The ongoing pandemic aside, the couple anticipated a low turnout because their families are known to be “flaky,” said Dazzle Dunn-Deal, 42, who works in customer service. (She and her 30-year-old husband, a tour guide, took a combined surname once married.) With the money they would save on a smaller event, the two, who live in Las Vegas, intended to visit Egypt for their honeymoon.
After invitations went out, though, more relatives than they had expected told the couple they planned to attend; some said they had booked flights. The Dunn-Deals soon decided to scrap their travel plans and forgo hiring a photographer and instead put that money toward a bigger event.
But as the date neared, guests began to drop out. Bad weather kept some away, others could not attend for various reasons. Dunn-Deal’s brother, an engineer at a casino in Laughlin, Nevada, had his time-off request denied because of a labour shortage, she said.
When they realized they had a serious guest deficit, the couple, worried about being charged for no-shows, asked their venue if there was any wiggle room on head count. “But once you’ve signed the contract, that’s that,” Dunn-Deal said of the answer they received.
So she shared an open invitation to the event in a Facebook group for Las Vegas weddings. Eight strangers ended up attending.
“I made new friends,” Dunn-Deal said, some of whom she invited to her husband’s birthday barbecue the following week.
People generally prefer that strangers steer clear of their nuptials — nobody wants to pay for an interloper’s Champagne or have them proposition a bridesmaid. A confluence of factors is changing that.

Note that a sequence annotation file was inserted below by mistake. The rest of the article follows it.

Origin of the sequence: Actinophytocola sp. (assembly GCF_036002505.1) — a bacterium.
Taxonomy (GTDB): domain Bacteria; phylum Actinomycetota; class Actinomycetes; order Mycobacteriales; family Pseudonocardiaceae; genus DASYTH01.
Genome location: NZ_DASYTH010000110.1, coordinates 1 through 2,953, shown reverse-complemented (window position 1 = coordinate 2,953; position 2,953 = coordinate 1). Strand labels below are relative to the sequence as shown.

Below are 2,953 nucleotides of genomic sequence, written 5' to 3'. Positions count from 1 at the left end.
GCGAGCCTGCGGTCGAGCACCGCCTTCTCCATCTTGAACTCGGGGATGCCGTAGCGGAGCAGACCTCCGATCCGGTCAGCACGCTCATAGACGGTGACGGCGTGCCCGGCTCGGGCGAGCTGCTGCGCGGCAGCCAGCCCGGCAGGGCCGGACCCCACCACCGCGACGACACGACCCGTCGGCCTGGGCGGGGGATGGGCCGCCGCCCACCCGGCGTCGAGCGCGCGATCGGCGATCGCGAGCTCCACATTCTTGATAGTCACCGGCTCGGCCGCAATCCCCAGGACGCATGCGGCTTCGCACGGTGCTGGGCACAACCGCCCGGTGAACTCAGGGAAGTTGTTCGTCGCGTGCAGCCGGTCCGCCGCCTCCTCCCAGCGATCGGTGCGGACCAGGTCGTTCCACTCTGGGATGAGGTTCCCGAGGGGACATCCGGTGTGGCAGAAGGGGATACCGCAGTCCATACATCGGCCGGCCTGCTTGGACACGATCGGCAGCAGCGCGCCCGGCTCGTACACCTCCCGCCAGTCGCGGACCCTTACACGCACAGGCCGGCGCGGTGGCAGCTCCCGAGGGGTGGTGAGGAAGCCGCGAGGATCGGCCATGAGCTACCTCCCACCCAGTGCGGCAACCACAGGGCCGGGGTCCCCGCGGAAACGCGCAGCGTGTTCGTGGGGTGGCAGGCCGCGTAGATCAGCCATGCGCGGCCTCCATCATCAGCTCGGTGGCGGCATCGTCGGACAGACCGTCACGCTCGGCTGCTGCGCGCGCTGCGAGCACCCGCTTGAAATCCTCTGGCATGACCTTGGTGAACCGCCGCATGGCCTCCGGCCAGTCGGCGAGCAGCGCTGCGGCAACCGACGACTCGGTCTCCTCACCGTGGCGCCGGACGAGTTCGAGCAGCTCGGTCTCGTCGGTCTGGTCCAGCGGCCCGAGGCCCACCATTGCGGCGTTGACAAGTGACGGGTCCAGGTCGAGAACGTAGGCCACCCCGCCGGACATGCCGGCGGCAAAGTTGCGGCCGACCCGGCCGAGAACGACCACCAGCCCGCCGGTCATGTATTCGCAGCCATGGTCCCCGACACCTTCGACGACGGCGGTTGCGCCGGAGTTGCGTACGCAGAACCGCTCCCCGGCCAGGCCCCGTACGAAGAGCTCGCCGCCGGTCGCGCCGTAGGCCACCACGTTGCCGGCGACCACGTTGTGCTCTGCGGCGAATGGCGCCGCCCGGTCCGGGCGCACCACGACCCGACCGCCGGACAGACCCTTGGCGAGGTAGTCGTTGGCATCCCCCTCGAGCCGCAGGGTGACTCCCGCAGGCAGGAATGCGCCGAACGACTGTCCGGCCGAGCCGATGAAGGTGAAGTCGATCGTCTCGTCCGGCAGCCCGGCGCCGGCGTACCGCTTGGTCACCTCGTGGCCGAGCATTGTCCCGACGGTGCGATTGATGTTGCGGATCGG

While wedding guest lists by nature are fluid, the pandemic continues to make it harder to gauge attendance. COVID is not the only reason head counts are more unpredictable: in a year when a record 2.5 million nuptials are expected to take place nationwide, some guests may simply find themselves overbooked. Weekday weddings, which can be difficult to juggle with work or school, have also been on the rise.
At the same time vendors, many of which suffered big financial losses over the past two years, have made their guest count requirements clearer and stricter, said Leah Weinberg, a lawyer and the owner of Colour Pop Events in New York.
“Pretty much every wedding vendor overhauled their contract after COVID hit,” said Weinberg, who noted that guest counts are generally agreed to when a vendor is booked, though payments are made closer to an event. “They will say you can add to the guest count, but not subtract from it.”
To avoid the awkwardness of empty tables, or to prevent hundreds, sometimes thousands, of dollars from going to waste when attendees drop out, more couples are now filling seats with people they know loosely, or not at all — welcome wedding crashers, if you will.
On Aug 18, a Thursday, Heather Ecker, 39, a homemaker, and Jesse Cram, 33, a biochemist, plan to wed at Rosecliff, a Gilded Age mansion overlooking the Atlantic Ocean in Newport, Rhode Island. Wanting an intimate event, the couple, who live in Barrington, Rhode Island, have a guest list of around 70 people — but Ecker is worried it will be even smaller.